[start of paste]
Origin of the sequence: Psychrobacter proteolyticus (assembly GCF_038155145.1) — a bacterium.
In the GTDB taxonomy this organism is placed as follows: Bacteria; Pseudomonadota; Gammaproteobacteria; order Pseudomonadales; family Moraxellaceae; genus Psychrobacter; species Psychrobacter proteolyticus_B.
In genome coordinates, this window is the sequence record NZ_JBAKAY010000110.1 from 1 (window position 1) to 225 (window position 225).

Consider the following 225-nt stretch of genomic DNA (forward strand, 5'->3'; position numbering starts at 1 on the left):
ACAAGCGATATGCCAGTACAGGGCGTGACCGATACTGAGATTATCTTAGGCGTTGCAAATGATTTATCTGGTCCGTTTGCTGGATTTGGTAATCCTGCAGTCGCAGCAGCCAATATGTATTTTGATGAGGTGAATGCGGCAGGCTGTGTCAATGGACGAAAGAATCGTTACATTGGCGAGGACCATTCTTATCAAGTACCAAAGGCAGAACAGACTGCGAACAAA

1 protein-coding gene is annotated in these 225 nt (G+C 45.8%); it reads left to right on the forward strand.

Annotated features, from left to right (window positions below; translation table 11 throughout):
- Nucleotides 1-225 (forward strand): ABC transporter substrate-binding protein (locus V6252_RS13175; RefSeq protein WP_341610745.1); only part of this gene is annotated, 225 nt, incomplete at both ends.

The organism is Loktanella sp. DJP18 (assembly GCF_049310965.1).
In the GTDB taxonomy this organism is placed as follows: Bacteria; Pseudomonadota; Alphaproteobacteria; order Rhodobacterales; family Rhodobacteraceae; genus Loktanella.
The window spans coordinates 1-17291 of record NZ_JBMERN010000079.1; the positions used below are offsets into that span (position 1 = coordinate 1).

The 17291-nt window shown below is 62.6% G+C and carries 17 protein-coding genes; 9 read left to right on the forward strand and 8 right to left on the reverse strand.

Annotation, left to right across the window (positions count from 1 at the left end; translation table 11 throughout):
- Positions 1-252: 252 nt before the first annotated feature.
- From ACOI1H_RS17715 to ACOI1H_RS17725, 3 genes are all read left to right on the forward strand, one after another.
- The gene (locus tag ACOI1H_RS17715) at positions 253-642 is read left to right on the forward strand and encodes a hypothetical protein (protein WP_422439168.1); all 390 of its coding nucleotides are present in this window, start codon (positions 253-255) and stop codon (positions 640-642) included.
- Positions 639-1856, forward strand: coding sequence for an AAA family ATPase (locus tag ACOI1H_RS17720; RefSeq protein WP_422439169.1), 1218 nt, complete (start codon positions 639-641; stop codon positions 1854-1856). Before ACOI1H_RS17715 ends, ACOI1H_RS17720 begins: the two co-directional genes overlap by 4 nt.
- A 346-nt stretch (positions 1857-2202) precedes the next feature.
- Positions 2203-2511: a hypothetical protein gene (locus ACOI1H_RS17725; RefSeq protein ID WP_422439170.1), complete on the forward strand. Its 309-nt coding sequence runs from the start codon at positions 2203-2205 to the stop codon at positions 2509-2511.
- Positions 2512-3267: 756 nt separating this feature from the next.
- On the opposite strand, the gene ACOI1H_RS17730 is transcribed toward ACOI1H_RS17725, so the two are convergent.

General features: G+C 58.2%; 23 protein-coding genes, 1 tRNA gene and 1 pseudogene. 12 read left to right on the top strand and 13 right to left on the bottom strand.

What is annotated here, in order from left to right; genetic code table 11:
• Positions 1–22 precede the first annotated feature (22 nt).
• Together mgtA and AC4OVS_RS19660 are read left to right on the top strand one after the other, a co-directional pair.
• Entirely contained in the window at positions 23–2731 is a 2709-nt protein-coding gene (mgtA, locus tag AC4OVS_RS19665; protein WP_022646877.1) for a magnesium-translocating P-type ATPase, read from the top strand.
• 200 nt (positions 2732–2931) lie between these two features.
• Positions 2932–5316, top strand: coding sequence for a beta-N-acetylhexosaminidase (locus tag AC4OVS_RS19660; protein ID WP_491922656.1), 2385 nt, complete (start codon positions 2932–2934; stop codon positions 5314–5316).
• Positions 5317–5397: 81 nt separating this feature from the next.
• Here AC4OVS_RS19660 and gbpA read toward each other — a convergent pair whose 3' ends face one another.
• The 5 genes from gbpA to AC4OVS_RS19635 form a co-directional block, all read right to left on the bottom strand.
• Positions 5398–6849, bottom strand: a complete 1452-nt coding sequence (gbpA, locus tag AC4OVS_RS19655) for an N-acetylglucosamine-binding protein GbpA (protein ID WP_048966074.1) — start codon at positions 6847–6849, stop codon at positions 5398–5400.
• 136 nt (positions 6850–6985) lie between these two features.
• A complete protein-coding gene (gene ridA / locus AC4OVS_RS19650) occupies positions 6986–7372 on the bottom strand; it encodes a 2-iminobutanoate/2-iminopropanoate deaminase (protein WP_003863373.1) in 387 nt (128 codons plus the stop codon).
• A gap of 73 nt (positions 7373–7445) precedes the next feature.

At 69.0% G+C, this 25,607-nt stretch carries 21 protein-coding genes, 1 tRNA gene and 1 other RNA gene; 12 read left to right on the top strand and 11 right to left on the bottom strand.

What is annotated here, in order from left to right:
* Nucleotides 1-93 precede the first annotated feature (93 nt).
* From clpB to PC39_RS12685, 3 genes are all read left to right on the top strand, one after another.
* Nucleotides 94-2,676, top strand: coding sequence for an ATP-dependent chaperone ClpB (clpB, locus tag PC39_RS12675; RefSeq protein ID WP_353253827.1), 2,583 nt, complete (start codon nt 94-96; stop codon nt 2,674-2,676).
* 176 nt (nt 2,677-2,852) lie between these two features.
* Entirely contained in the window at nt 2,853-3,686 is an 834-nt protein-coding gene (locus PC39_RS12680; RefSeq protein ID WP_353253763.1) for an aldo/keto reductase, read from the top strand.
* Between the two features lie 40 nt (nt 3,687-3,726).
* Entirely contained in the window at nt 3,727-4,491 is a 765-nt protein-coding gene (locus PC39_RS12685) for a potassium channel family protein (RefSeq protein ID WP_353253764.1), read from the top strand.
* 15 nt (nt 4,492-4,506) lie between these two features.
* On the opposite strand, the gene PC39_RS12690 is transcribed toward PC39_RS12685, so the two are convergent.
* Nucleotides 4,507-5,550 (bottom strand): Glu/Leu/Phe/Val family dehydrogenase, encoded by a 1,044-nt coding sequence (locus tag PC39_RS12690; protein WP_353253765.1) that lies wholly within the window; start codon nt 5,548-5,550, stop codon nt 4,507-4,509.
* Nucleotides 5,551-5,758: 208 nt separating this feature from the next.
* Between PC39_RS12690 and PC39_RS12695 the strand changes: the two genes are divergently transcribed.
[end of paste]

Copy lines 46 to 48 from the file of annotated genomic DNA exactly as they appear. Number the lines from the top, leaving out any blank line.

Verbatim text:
* On the opposite strand, the gene PC39_RS12690 is transcribed toward PC39_RS12685, so the two are convergent.
* Nucleotides 4,507-5,550 (bottom strand): Glu/Leu/Phe/Val family dehydrogenase, encoded by a 1,044-nt coding sequence (locus tag PC39_RS12690; protein WP_353253765.1) that lies wholly within the window; start codon nt 5,548-5,550, stop codon nt 4,507-4,509.
* Nucleotides 5,551-5,758: 208 nt separating this feature from the next.